Curve flattening was in full effect last week as the 2-10 spread tightened to 12. The 10-Yr rallied 10 bps on Friday on the back poor European economic data finishing the week at 2.437.
The 3-month/10-Yr inverted for the first time since 2007 as Existing Home Sales came in well above expectations at 11.8% MoM vs. 3.2%. On Thursday, Freddie Mac’s data showed the average 30-Yr fixed-rate was 4.28% (down from 4.31% last week). FN30’s outperformed G230 in almost all coupon stacks. After last week’s dovish tone and poor data, we’ll be watching resistance levels of 2.34/2.44 and support levels of 2.47/2.55.
Figure 1: Market Level at Close of Business Source: MIAC Analytics™
Figure 2: Primary/Secondary Spread Source: Bloomberg
Figure 3: Figure 3: 3-month/10-Yr invert Source: Bloomberg
Figure 4: Period-Over-Period Price Change by Benchmark, Coupon and Vintage Year Source: MIAC Analytics™
TBA Trading Volume
Trading volume was down slightly week over the week due to the decline in 15yr activity now that class B settlement is behind us. Conv 30yr trade volume was up about 10% and GN 30yr trade volume declined roughly 8%. Daily trade volumes increased as the week went on, driven by a steady decline in rates. Volume is higher again to start this week as rates posted a lower mark again. 30yr production has been heavily concentrated in the 3.5 – 4.5 coupons for months now. We don’t expect that to change, but we have seen the percentage of 3.5s increase as rates dropped last week. More of that to come if we hold these levels.
Figure 5: Weekly Trade Volume Source: MIAC Analytics™
FOMC Policy Statement
The Fed’s dovish tone continued as they left rates unchanged on Wednesday and announced that the winding down of the balance sheet will end in September. 2019 rate hike projections were lowered from two to none and the Fed only sees one hike in the next two years. They went on to cut the 2019 GDP estimate from 2.3% to 2.1% and lower in 2020 and 2021. During his post-announcement press conference, Powell gave reassurances that the economy is in a good place and that policy change doesn’t appear to be in the cards currently. Chairman Powell said, “It may be some time before the outlook for jobs and inflation calls clearly for a change in [interest rate] policy”.
The updated FOMC announcement is below. Bold indicates updated verbiage.
“Information received since the Federal Open Market Committee met in January indicates that the labor market remains strong, but that growth of economic activity has slowed from its solid rate in the fourth quarter. Payroll employment was little changed in February, but job gains have been solid, on average, in recent months, and the unemployment rate has remained low. Recent indicators point to slower growth of household spending and business fixed investment in the first quarter. On a 12-month basis, overall inflation has declined, largely as a result of lower energy prices; inflation for items other than food and energy remains near 2 percent. On balance, market-based measures of inflation compensation have remained low in recent months, and survey-based measures of longer-term inflation expectations are little changed.”
Figure 6: Fed Dots from December 2018 Source: Bloomberg
Figure 7: Most Recent Fed Dots from March 2019 Source: Bloomberg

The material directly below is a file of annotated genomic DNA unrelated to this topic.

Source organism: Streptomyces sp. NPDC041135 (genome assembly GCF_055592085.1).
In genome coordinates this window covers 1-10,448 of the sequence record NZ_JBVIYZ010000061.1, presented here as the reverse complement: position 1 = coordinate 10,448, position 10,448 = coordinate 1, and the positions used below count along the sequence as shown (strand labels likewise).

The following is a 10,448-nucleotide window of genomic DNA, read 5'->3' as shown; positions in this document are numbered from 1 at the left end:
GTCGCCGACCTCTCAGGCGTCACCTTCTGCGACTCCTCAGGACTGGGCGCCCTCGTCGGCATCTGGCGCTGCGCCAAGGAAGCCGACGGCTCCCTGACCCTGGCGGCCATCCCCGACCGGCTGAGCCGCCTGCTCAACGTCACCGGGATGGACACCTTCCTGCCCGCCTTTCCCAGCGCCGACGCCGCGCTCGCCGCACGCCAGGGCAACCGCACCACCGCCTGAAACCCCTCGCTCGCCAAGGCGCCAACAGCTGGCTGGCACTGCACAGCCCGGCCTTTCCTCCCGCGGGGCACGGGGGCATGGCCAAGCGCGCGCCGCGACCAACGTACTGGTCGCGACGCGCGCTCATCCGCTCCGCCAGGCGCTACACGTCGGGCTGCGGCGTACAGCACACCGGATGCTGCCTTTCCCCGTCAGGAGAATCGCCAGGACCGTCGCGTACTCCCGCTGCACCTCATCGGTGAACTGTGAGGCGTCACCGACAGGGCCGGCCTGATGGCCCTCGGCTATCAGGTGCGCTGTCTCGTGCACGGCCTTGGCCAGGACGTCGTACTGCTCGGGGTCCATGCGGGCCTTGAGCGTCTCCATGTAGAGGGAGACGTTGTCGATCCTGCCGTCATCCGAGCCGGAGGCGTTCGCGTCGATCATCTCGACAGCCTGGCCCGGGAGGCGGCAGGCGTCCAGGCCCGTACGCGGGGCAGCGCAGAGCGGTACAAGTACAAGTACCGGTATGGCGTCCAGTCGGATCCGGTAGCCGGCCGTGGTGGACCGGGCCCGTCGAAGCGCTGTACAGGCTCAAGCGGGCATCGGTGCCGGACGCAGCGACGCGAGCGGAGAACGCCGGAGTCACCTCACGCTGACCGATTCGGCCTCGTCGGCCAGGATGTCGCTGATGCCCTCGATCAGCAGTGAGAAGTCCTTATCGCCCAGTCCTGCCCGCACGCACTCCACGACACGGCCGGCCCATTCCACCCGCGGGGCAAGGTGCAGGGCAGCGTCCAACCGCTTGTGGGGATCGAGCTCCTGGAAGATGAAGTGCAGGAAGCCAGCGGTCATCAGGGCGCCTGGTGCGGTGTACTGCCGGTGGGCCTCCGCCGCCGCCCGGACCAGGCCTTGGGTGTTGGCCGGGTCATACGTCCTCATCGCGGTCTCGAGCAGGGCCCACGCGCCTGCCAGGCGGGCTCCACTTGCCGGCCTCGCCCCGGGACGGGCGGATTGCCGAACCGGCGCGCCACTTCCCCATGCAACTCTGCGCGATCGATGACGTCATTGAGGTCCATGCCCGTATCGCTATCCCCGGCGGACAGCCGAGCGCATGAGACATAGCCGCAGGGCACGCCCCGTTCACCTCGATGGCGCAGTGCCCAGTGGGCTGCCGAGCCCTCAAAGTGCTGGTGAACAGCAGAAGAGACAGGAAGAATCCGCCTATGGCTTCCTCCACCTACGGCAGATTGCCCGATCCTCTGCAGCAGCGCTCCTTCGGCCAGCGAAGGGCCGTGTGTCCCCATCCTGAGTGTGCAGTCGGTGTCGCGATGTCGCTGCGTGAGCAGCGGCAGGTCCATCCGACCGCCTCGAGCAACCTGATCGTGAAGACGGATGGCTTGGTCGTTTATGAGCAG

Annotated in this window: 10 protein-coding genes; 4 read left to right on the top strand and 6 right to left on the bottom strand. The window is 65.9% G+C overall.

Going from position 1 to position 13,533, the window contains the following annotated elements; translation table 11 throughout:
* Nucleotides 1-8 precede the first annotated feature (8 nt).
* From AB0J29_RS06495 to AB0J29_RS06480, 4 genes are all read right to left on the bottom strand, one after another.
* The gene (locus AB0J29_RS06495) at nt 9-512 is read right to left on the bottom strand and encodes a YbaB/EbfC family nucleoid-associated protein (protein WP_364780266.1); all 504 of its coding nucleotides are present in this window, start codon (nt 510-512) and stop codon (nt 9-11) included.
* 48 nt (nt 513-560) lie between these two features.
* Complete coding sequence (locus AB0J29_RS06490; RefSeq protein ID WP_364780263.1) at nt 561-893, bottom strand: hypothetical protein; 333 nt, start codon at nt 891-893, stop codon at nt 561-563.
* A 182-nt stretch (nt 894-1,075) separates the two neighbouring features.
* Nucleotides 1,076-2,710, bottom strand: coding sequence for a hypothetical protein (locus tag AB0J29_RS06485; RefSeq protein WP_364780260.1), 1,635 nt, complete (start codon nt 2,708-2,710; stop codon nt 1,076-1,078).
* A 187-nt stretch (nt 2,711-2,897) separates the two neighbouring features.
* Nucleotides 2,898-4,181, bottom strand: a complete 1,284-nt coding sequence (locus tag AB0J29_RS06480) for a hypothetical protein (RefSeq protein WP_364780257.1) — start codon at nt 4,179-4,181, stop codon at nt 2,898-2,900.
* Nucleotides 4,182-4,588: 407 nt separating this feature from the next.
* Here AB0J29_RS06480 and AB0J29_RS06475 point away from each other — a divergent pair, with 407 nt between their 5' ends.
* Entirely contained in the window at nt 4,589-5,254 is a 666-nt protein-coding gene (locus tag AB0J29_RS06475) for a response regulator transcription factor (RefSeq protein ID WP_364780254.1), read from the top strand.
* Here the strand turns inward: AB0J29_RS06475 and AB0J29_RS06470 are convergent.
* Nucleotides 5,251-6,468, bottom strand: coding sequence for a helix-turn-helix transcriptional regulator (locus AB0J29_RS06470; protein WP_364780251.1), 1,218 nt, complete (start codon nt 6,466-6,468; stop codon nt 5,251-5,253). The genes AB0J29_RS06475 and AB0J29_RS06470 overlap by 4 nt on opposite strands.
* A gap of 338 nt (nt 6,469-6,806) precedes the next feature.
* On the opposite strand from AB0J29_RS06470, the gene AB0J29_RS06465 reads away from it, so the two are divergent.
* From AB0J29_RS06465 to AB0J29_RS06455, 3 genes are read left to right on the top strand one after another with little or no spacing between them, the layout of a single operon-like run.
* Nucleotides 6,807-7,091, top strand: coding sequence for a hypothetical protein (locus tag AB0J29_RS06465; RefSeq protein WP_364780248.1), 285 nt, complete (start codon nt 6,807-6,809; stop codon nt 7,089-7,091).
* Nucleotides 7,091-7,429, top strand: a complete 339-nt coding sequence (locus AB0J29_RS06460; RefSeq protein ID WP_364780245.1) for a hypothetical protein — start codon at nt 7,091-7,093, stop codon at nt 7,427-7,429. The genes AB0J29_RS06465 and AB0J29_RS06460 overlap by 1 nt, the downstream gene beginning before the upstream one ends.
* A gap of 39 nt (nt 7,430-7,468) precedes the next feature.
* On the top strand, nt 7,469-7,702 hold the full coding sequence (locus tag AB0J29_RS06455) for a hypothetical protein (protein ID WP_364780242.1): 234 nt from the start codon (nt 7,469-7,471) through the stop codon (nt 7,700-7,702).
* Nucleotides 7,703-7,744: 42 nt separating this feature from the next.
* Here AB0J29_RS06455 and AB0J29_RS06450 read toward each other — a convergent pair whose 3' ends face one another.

European Economic Data
German 10-Yr yields fell below zero on Friday for the first time since 2016 as Manufacturing PMI came in at 44.7 vs. expectations of 48 (the weakest reading since 2012). France’s Manufacturing PMI came in at 49.8 vs. 51.5 and euro zone factory output in March fell at the fastest pace in nearly six years. Recent warnings from central banks regarding poor economic growth outlook has caused investors to turn to the safety of government bonds. Falling European bond prices pushed U.S. yields to their lowest levels in over a year.
Figure 8: European Manufacturing PMI caused havoc on markets Friday. Source: Bloomberg
Figure 9: U.S. 10-Yr bonds and German bund head lower. Source: Bloomberg
The U.K. was granted an extension last week moving their original March 29th deadline to leave the EU April 12. U.K. lawmakers voted March 14th to delay the U.K.’s exit from the EU by three months but the 27 EU leaders had a different timetable in mind and last Thursday is when they gave Britain another two weeks. If by some miracle the House of Commons approves the existing deal next week then EU leaders will delay the exit until May 22, giving the U.K. time to work out all the technical details. Prime Minister May’s inability to foster a deal that Parliament can agree to has caused massive waves in the U.K. and abroad adding to existing global economic concerns. On Monday evening, lawmakers will vote on a plan to hold “indicative” votes on economic ties to the EU that is said to create an outline of A Brexit deal the House of Commons may agree to pass next week.
Figure 10: Pound-dollar volatility on the back of a no-deal Brexit Source: Bloomberg
The Week Ahead
This week brings key economic data for the U.S. and abroad. Weary investors will be watching for signs of a global slowdown with the release of fourth-quarter domestic product readings from the U.S., U.K., and France. Weak eurozone and U.S. manufacturing data caused bond markets to rally at the end of last week and yields could drop even lower if this week’s data continues to show a global slowdown. Other notable data releases include Consumer Confidence, Jobless Claims, Chicago PMI, and Consumer Sentiment.
Figure 11: Weekly Data Releases Source: MIAC Analytics™
Secondary Markets Commentary – Week of March 25, 2019
Brad Eskridge, Managing Director, Secondary Solutions Group
Justin Deaver, Account Manager, Secondary Solutions Group